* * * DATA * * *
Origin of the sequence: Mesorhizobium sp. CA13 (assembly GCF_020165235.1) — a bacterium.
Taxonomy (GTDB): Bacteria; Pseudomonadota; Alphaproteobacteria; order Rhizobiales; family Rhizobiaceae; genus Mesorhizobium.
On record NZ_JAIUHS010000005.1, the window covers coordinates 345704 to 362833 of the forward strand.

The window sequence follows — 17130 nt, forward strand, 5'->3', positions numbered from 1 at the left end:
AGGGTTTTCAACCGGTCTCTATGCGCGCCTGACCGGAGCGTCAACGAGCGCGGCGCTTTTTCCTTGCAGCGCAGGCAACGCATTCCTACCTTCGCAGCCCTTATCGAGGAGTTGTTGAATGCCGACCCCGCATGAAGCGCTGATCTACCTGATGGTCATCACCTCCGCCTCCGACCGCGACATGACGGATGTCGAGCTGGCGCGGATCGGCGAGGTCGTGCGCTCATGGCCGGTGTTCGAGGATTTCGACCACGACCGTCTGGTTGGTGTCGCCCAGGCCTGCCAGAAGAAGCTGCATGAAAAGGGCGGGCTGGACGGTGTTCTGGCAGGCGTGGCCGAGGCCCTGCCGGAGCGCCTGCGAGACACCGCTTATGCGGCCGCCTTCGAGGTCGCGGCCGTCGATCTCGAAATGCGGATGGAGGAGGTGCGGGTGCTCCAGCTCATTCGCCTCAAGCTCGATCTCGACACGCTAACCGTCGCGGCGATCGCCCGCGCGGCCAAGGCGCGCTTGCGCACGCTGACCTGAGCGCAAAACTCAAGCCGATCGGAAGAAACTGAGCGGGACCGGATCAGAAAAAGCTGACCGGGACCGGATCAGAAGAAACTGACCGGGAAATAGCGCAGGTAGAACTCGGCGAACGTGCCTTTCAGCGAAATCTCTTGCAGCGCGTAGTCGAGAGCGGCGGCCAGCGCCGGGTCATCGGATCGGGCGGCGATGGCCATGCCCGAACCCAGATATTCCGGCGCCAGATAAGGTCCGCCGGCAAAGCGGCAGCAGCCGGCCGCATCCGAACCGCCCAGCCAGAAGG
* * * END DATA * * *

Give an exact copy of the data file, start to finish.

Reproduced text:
Origin of the sequence: Mesorhizobium sp. CA13 (assembly GCF_020165235.1) — a bacterium.
Taxonomy (GTDB): Bacteria; Pseudomonadota; Alphaproteobacteria; order Rhizobiales; family Rhizobiaceae; genus Mesorhizobium.
On record NZ_JAIUHS010000005.1, the window covers coordinates 345704 to 362833 of the forward strand.

The window sequence follows — 17130 nt, forward strand, 5'->3', positions numbered from 1 at the left end:
AGGGTTTTCAACCGGTCTCTATGCGCGCCTGACCGGAGCGTCAACGAGCGCGGCGCTTTTTCCTTGCAGCGCAGGCAACGCATTCCTACCTTCGCAGCCCTTATCGAGGAGTTGTTGAATGCCGACCCCGCATGAAGCGCTGATCTACCTGATGGTCATCACCTCCGCCTCCGACCGCGACATGACGGATGTCGAGCTGGCGCGGATCGGCGAGGTCGTGCGCTCATGGCCGGTGTTCGAGGATTTCGACCACGACCGTCTGGTTGGTGTCGCCCAGGCCTGCCAGAAGAAGCTGCATGAAAAGGGCGGGCTGGACGGTGTTCTGGCAGGCGTGGCCGAGGCCCTGCCGGAGCGCCTGCGAGACACCGCTTATGCGGCCGCCTTCGAGGTCGCGGCCGTCGATCTCGAAATGCGGATGGAGGAGGTGCGGGTGCTCCAGCTCATTCGCCTCAAGCTCGATCTCGACACGCTAACCGTCGCGGCGATCGCCCGCGCGGCCAAGGCGCGCTTGCGCACGCTGACCTGAGCGCAAAACTCAAGCCGATCGGAAGAAACTGAGCGGGACCGGATCAGAAAAAGCTGACCGGGACCGGATCAGAAGAAACTGACCGGGAAATAGCGCAGGTAGAACTCGGCGAACGTGCCTTTCAGCGAAATCTCTTGCAGCGCGTAGTCGAGAGCGGCGGCCAGCGCCGGGTCATCGGATCGGGCGGCGATGGCCATGCCCGAACCCAGATATTCCGGCGCCAGATAAGGTCCGCCGGCAAAGCGGCAGCAGCCGGCCGCATCCGAACCGCCCAGCCAGAAGG